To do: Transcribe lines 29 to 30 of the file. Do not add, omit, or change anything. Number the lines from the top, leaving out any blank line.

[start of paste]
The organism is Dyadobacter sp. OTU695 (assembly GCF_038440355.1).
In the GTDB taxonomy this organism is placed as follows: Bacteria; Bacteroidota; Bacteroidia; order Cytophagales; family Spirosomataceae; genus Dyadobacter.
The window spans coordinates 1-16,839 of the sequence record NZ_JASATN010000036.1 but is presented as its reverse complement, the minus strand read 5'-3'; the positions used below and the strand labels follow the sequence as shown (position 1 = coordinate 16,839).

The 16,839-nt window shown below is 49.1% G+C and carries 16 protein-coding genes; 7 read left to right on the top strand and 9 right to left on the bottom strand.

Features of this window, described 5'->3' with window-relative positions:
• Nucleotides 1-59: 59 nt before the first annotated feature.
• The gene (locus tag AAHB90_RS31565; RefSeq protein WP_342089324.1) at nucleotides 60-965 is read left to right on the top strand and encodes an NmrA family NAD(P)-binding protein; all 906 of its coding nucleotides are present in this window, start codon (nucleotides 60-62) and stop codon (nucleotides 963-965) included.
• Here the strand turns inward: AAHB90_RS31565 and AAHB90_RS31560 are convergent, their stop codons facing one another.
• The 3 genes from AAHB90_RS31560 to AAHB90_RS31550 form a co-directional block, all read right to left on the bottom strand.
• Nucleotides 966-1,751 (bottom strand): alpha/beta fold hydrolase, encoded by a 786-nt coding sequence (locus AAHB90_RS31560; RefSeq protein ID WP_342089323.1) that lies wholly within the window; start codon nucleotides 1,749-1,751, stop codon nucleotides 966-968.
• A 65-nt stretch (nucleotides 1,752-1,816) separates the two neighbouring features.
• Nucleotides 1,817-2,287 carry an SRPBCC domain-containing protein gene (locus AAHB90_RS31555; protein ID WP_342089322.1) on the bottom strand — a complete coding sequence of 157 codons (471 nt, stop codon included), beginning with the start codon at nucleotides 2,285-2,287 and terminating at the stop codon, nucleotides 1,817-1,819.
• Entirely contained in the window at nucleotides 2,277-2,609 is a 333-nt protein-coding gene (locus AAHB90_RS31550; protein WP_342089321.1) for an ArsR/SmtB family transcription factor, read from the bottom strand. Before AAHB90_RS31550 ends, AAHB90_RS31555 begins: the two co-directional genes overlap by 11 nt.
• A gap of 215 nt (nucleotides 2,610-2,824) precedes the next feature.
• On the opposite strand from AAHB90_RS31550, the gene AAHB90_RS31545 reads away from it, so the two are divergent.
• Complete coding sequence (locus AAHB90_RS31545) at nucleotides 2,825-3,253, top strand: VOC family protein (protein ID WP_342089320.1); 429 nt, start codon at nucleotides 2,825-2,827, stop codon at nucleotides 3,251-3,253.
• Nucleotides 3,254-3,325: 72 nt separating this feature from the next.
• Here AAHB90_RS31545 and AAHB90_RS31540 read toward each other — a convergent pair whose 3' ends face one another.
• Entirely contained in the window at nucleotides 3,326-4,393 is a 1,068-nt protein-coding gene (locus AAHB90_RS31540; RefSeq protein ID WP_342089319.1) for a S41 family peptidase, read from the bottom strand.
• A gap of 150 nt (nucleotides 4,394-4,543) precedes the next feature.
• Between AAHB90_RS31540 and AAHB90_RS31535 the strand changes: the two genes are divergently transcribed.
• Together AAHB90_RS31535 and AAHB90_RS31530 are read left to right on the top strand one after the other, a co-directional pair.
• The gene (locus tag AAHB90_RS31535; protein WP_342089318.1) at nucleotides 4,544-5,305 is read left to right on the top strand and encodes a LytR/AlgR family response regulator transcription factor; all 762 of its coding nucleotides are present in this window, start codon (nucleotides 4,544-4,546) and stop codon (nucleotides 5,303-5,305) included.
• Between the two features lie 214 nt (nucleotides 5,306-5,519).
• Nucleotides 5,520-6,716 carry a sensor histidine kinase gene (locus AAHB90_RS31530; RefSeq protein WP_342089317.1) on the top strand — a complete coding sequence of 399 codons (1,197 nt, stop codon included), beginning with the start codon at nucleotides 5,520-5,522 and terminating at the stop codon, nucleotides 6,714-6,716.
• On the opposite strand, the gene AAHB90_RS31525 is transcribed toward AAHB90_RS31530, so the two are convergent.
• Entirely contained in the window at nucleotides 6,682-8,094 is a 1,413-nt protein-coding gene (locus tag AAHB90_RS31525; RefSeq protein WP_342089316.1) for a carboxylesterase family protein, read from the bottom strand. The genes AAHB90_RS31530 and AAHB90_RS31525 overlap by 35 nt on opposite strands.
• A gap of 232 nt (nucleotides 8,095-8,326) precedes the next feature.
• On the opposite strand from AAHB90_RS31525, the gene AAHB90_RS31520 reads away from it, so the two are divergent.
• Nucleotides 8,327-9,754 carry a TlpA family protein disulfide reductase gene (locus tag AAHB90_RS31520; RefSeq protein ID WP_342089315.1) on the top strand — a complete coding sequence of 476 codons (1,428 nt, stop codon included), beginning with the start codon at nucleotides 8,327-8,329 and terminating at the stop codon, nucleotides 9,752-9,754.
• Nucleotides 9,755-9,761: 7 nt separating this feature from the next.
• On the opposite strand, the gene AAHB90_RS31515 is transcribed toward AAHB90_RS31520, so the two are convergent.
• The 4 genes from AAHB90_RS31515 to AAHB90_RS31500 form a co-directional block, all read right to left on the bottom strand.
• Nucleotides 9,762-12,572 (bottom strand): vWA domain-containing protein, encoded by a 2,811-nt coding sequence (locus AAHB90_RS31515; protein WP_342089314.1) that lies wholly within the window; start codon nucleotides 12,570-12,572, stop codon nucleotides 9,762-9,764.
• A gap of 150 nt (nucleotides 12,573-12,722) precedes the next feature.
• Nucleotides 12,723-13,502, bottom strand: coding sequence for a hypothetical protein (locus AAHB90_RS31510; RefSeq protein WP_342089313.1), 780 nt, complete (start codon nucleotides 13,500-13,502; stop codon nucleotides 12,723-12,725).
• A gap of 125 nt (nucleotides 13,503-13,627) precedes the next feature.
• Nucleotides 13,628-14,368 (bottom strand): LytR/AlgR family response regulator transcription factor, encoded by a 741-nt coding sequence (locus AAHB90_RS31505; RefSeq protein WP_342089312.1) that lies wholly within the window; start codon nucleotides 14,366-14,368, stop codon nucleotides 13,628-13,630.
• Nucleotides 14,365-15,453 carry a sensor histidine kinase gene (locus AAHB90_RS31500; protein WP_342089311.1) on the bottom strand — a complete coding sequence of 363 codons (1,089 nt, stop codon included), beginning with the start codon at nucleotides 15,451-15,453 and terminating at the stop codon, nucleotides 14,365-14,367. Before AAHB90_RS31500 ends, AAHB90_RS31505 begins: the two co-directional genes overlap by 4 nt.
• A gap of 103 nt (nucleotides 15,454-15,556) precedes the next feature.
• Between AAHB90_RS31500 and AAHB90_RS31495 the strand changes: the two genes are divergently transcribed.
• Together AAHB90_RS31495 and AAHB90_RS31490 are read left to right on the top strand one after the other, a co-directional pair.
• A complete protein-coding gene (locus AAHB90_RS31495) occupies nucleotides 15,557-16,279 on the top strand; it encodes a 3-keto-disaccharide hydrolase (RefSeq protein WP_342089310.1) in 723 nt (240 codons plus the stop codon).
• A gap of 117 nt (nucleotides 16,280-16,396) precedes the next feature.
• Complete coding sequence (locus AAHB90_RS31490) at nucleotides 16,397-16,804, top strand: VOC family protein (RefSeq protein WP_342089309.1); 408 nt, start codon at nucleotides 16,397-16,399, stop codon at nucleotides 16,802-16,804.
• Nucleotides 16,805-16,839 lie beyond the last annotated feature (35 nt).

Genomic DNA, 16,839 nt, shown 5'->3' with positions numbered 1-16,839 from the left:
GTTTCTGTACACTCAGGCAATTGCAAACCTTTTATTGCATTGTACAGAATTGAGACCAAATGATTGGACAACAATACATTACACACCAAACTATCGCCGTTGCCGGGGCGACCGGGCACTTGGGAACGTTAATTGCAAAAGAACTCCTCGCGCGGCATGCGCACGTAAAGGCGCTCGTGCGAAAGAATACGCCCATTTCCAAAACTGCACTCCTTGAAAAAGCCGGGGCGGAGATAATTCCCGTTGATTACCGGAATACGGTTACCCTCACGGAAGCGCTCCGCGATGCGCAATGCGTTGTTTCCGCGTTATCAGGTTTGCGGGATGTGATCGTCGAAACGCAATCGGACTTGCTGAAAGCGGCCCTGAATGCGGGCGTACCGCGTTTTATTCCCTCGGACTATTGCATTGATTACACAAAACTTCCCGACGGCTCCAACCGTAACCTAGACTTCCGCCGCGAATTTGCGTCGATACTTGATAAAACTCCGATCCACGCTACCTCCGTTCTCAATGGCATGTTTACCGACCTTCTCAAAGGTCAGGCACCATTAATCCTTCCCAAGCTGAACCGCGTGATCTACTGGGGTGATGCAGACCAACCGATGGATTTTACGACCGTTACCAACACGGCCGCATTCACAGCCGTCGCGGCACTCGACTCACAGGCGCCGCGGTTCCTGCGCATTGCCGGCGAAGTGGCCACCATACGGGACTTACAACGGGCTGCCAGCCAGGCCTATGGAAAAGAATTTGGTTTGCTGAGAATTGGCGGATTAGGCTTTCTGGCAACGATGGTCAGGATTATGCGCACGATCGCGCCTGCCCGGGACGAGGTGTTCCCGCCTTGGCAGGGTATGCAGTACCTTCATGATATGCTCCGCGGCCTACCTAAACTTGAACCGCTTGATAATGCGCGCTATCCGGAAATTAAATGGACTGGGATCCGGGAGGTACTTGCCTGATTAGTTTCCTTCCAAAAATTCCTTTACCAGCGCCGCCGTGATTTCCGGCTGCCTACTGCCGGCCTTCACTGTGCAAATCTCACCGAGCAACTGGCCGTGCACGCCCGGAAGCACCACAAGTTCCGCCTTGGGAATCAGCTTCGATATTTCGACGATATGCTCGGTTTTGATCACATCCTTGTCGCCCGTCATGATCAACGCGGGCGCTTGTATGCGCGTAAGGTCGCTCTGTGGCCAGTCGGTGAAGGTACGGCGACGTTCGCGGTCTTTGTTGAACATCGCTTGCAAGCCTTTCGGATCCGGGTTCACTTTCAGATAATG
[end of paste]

• On the opposite strand from AAHB90_RS31525, the gene AAHB90_RS31520 reads away from it, so the two are divergent.
• Nucleotides 8,327-9,754 carry a TlpA family protein disulfide reductase gene (locus tag AAHB90_RS31520; RefSeq protein ID WP_342089315.1) on the top strand — a complete coding sequence of 476 codons (1,428 nt, stop codon included), beginning with the start codon at nucleotides 8,327-8,329 and terminating at the stop codon, nucleotides 9,752-9,754.